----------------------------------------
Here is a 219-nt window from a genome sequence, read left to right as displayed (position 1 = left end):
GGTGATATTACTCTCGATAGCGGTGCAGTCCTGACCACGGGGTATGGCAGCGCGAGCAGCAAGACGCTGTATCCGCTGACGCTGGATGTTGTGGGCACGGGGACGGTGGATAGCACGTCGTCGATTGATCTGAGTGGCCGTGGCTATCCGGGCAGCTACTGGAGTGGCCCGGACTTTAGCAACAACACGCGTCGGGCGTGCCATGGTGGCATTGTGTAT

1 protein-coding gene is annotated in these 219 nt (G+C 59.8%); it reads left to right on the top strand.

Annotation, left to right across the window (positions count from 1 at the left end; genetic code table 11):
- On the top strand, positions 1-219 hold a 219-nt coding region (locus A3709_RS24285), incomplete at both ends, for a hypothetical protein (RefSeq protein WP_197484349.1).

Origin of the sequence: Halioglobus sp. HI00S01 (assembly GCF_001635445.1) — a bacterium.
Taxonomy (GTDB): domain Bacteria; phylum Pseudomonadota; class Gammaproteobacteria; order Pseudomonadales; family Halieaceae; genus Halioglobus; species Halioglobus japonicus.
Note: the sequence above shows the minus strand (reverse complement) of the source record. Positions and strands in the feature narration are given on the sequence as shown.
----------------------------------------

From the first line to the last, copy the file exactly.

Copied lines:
Here is a 219-nt window from a genome sequence, read left to right as displayed (position 1 = left end):
GGTGATATTACTCTCGATAGCGGTGCAGTCCTGACCACGGGGTATGGCAGCGCGAGCAGCAAGACGCTGTATCCGCTGACGCTGGATGTTGTGGGCACGGGGACGGTGGATAGCACGTCGTCGATTGATCTGAGTGGCCGTGGCTATCCGGGCAGCTACTGGAGTGGCCCGGACTTTAGCAACAACACGCGTCGGGCGTGCCATGGTGGCATTGTGTAT

1 protein-coding gene is annotated in these 219 nt (G+C 59.8%); it reads left to right on the top strand.

Annotation, left to right across the window (positions count from 1 at the left end; genetic code table 11):
- On the top strand, positions 1-219 hold a 219-nt coding region (locus A3709_RS24285), incomplete at both ends, for a hypothetical protein (RefSeq protein WP_197484349.1).

Origin of the sequence: Halioglobus sp. HI00S01 (assembly GCF_001635445.1) — a bacterium.
Taxonomy (GTDB): domain Bacteria; phylum Pseudomonadota; class Gammaproteobacteria; order Pseudomonadales; family Halieaceae; genus Halioglobus; species Halioglobus japonicus.
Note: the sequence above shows the minus strand (reverse complement) of the source record. Positions and strands in the feature narration are given on the sequence as shown.